The aged care royal commission is seeking feedback on a range of options for funding aged care drawn from Australian and international experience including a social insurance scheme and private insurance approaches including annuities and gap cover.

The consultation aims to inform a more detailed consideration of a smaller set of options and recommendations on the design of future funding arrangements in the commission’s final report.

The consultation paper Financing Aged Care was prepared by the Royal Commission into Aged Care Quality and Safety and released on Wednesday

It examines how aged care is funded in Australia and overseas and considers a range of options that have the potential to transform the way aged care is funded and delivered in Australia.

It also responds to the October 2019 Interim Report of the Royal Commission, which found the aged care system required fundamental reform and a significant injection of funding to achieve the quality and safety desired (read more here).

Royal Commissioners Tony Pagone and Lynelle Briggs

Royal Commissioners Tony Pagone and Lynelle Briggs are inviting submissions on the funding options to inform further investigations.

“Subject to the responses we receive, it is our intention to consider a smaller set of options in more detail and undertake further modelling to inform the recommendations we make in our Final Report,” the commissioners said.

“There will be a range of views on the questions we pose in this paper, and there will not always be simple solutions.

“This is, however, an important debate, and we encourage the Australian community to engage in this conversation in the interests of improving the quality and safety of care for older Australians,” Commissioners Pagone and Briggs said.

The options include some with minimal change to current arrangements.

In addition to seeking feedback on these, the paper asks to what extent aged care should be funded by the care recipient and by the state.

Currently, about 75 per cent of aged care funding comes from the Australian Government with the remainder as co-contributions from the user.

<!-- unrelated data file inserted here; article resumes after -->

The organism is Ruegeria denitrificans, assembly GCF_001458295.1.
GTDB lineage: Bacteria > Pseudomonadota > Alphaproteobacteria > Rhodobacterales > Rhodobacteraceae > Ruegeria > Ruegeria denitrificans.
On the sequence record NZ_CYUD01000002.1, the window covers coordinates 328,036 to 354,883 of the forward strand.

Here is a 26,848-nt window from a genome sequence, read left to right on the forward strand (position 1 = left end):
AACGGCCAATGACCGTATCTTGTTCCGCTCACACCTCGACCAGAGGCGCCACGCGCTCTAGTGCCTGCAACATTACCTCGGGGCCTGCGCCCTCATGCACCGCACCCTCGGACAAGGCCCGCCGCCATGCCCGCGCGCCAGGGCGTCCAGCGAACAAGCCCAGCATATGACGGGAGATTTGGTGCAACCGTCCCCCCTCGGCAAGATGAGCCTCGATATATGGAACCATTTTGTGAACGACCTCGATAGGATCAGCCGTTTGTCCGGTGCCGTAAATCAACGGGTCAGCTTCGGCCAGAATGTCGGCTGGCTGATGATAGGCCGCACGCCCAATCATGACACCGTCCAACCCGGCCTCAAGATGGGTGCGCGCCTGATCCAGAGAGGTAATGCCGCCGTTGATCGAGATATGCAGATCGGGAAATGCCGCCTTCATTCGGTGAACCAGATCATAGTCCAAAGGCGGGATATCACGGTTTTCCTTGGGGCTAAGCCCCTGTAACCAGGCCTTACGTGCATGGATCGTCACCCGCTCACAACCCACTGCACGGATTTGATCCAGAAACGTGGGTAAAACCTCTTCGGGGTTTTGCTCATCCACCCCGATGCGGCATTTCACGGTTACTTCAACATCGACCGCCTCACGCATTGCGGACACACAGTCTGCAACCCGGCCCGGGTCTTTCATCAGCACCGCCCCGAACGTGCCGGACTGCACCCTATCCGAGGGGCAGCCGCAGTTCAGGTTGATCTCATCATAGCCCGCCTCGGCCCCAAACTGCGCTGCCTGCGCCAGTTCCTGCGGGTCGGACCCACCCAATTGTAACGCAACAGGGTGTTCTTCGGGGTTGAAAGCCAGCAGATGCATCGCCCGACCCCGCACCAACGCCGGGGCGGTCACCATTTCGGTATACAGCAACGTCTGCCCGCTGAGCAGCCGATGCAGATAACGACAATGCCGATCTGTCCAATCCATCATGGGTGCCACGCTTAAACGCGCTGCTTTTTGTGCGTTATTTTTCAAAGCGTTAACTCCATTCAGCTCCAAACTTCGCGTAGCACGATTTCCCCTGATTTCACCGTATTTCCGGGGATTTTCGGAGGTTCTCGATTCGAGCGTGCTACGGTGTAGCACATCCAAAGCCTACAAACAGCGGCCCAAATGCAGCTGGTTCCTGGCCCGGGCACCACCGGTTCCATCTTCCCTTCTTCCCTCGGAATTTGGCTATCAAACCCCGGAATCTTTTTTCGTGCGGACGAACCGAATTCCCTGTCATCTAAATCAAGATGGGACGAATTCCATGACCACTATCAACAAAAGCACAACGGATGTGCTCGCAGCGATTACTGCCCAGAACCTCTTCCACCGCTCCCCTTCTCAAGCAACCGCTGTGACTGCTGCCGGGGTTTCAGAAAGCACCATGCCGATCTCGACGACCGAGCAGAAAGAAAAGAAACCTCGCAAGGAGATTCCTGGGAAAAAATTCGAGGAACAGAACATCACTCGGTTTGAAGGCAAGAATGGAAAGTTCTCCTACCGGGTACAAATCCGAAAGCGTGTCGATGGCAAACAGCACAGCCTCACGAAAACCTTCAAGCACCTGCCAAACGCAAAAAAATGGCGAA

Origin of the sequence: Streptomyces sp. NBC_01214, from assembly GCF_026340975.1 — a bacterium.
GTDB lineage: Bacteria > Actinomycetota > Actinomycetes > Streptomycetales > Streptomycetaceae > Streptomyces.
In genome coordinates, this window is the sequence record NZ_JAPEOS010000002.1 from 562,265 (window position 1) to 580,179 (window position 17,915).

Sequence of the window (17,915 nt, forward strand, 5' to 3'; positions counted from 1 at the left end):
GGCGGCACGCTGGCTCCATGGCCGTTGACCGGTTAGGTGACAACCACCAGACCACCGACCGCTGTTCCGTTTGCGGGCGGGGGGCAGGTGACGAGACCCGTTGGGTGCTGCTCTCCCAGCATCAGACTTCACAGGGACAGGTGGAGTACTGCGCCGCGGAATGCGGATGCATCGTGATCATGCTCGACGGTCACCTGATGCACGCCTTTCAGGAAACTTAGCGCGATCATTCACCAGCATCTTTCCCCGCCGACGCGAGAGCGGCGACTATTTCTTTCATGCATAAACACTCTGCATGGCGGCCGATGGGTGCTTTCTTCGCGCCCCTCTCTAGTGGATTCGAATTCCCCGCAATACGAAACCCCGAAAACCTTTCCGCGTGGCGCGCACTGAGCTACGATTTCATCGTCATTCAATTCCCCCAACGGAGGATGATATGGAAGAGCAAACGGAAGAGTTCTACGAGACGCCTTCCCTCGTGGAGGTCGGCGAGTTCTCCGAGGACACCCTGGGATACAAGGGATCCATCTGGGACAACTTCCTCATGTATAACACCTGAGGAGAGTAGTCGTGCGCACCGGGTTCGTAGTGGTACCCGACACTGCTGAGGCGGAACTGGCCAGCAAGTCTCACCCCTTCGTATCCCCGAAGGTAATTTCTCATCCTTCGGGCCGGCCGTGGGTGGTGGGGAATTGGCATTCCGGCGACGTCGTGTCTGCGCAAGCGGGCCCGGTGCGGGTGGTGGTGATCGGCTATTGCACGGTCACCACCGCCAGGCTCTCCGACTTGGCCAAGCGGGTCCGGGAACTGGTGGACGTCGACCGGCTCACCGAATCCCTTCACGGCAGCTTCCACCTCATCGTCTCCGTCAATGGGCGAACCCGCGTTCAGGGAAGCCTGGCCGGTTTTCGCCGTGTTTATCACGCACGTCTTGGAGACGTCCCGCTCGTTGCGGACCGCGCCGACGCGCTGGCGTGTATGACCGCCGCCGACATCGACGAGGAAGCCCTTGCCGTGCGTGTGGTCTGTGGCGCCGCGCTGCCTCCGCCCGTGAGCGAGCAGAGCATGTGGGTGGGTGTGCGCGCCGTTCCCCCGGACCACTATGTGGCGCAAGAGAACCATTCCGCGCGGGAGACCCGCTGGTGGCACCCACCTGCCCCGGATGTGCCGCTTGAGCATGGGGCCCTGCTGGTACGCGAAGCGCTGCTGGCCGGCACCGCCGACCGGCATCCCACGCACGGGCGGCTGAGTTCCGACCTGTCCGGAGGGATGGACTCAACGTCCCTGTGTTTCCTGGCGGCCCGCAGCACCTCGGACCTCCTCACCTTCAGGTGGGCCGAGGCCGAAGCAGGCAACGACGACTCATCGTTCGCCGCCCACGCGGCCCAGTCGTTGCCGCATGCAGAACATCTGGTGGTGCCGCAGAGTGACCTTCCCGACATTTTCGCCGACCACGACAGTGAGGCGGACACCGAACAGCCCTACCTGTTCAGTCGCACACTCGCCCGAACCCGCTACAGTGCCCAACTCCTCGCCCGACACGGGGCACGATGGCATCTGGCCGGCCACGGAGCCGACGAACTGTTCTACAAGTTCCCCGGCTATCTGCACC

This funding has grown substantially over the past 60 years to around 1 per cent of Gross Domestic Product.

However, as highlighted in the commission’s research paper released in January, the proportion of GDP Australia spends on aged care is less than many other comparable countries (read more here).

Submissions should be emailed to  by close of business Tuesday 4 August 2020.

Access the paper here.

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1 Comment

  1. A lot of reporting saying to repair aged care a cash injection of up to 40 billion to repair aged care. Typically this is a confused and incorrect. To adequately fund residential care, the subject of the Royal Commission, is estimated to require around 2 billion per year. This money is urgently required as 75% of facilities are running at a loss. For the non believers please read the ACFA 8th report released in May 2020. Aged Care Funding Authority is a government body and clearly describes where and when funding was cut from care facilities.
    Facilities and their associations should be considering legal action to seek compensation for losses incurred by a very deliberate federal government attack because at this time there is absolutely no plan or deadline for the funding repair. Of course the balance of the reported 40 billion is to create thousands of new home care places. Whether they do or not increase home care a sustainable residential system will always be necessary for when home base care is unsuitable.

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